NATO members adopt joint declaration in London despite summit tensions
Seventy years after Nato was founded to protect western Europe from Soviet Union, the alliance returned to its first home in London and vowed to stick together against threats from Russia and terrorism and prepare for China’s rise.
The summit is the first time its leaders have considered the rise of China, which has never been a focus for the organisation.
At the 70th anniversary summit, the 29 leaders agreed a joint statement despite divides over spending and strategy and sharp exchanges between several of the heads of state ranging from “delinquent” to “brain dead” and “two-faced”.
Trump cancelled his planned final news conference to fly directly back to Washington after the release of a video showing Canada’s Prime Minister Justin Trudeau, France’s President Emmanuel Macron, Britain’s Prime Minister Boris Johnson and the Netherlands’ Mark Rutte joking together about how Trump had delayed the previous days meetings. However, Trump convinced his European allies to boost defense spending and Turkey to drop its objections to the adoption of an updated defense plan for the Baltic states and Poland.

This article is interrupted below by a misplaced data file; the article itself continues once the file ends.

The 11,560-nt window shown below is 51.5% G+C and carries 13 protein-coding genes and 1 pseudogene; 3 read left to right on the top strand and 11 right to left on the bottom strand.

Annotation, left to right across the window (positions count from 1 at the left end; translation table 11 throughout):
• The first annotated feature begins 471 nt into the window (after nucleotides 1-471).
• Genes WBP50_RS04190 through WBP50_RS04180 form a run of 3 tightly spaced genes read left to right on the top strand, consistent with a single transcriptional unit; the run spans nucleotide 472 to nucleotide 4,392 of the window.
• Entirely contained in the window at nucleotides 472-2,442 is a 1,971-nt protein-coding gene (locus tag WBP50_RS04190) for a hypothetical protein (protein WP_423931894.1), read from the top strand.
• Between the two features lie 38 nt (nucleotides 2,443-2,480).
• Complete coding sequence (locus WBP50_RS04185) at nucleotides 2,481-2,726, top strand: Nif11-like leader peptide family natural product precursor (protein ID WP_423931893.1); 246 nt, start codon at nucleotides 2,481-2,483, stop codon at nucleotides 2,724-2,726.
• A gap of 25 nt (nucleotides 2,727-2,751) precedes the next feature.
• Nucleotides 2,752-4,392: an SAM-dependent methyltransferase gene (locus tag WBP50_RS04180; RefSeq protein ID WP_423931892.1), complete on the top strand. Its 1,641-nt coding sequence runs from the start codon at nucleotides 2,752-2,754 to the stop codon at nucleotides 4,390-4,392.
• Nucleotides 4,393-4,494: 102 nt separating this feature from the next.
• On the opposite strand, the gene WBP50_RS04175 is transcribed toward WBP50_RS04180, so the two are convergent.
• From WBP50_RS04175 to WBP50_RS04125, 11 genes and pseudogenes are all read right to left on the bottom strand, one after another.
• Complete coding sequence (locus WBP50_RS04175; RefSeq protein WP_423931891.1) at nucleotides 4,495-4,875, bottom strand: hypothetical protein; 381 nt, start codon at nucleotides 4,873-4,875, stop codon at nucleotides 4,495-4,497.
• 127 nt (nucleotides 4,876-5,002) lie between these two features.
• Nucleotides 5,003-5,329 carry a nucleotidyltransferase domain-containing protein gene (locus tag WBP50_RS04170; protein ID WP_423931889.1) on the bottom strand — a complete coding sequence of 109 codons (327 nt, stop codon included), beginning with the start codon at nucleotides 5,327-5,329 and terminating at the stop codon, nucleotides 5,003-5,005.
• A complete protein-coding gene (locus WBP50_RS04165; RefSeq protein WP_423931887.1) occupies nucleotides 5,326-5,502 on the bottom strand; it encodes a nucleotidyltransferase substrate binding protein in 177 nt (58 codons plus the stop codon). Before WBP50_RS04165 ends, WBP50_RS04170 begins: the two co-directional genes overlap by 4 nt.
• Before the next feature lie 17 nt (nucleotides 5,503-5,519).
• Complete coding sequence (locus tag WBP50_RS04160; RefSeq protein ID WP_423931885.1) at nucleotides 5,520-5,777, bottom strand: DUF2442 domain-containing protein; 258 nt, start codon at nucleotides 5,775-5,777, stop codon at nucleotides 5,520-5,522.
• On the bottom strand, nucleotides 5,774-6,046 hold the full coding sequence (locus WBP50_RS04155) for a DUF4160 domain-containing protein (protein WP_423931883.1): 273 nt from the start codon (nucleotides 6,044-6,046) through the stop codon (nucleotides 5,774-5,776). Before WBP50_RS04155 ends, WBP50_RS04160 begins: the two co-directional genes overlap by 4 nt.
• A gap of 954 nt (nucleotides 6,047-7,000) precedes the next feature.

British Prime Minister Boris Johnson said: “There is far, far more that unites us than divides us, and I think one thing every leader here is absolutely resolved upon is the vital importance of NATO for our collective security.”
“We have been able to overcome our disagreements and continue to deliver on our core tasks to protect and defend each other,” NATO’s ever-optimistic Secretary-General Jens Stoltenberg told a news conference.
In a joint declaration, the alliance’s 29 leaders said: “Russia’s aggressive actions constitute a threat to Euro-Atlantic security; terrorism in all its forms and manifestations remains a persistent threat to us all.”